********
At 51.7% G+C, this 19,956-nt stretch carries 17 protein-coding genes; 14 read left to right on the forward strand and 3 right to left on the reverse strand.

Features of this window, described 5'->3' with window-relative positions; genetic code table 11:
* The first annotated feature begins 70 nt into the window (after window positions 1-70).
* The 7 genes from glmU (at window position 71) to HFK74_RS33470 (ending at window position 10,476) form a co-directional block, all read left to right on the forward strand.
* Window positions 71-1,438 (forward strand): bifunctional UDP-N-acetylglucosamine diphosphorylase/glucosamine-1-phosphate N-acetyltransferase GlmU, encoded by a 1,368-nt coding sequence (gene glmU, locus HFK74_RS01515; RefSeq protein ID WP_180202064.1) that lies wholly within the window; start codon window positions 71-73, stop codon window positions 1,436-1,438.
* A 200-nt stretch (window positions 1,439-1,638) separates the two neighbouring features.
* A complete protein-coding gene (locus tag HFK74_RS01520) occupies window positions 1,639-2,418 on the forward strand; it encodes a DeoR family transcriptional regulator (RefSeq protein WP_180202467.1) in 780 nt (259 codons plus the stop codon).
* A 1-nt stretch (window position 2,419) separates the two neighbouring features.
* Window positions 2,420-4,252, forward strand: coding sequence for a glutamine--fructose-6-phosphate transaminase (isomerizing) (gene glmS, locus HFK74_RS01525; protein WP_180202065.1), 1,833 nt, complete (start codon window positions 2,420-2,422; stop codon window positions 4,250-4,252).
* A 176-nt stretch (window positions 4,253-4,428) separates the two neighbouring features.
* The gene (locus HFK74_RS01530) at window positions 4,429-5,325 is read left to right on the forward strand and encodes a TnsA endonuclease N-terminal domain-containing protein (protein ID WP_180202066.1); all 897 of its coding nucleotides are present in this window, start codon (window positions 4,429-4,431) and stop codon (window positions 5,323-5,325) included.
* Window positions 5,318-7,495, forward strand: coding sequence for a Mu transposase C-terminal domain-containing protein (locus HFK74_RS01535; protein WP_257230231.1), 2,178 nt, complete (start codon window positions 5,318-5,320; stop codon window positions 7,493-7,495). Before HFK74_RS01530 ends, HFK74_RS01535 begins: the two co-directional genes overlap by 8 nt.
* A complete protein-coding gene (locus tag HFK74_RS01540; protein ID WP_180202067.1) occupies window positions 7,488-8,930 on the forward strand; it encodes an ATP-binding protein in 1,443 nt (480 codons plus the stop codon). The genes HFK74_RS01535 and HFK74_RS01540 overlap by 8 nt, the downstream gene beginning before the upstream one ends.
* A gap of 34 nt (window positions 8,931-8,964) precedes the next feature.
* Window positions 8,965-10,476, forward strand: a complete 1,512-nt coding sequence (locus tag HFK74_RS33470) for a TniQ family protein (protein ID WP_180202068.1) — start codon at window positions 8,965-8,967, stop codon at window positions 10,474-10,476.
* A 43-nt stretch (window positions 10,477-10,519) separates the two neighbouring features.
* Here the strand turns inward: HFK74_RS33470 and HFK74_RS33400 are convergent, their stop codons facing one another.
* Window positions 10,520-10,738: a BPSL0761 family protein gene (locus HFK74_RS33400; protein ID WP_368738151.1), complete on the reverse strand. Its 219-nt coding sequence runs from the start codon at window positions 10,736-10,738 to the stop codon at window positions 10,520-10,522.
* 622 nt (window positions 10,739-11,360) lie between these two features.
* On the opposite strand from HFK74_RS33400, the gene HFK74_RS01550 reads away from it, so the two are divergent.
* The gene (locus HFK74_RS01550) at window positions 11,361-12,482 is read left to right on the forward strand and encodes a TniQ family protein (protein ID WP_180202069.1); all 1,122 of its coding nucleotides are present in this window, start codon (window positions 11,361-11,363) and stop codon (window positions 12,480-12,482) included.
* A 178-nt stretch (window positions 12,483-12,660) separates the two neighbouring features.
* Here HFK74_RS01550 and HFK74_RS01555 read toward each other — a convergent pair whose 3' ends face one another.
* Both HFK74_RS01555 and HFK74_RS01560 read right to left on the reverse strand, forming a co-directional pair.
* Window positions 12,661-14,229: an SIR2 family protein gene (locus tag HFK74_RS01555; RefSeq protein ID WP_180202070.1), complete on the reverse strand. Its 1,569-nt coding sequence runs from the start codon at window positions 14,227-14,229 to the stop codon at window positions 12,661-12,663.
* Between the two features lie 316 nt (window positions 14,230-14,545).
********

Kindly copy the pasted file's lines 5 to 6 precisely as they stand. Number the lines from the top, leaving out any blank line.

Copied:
* Window positions 71-1,438 (forward strand): bifunctional UDP-N-acetylglucosamine diphosphorylase/glucosamine-1-phosphate N-acetyltransferase GlmU, encoded by a 1,368-nt coding sequence (gene glmU, locus HFK74_RS01515; RefSeq protein ID WP_180202064.1) that lies wholly within the window; start codon window positions 71-73, stop codon window positions 1,436-1,438.
* A 200-nt stretch (window positions 1,439-1,638) separates the two neighbouring features.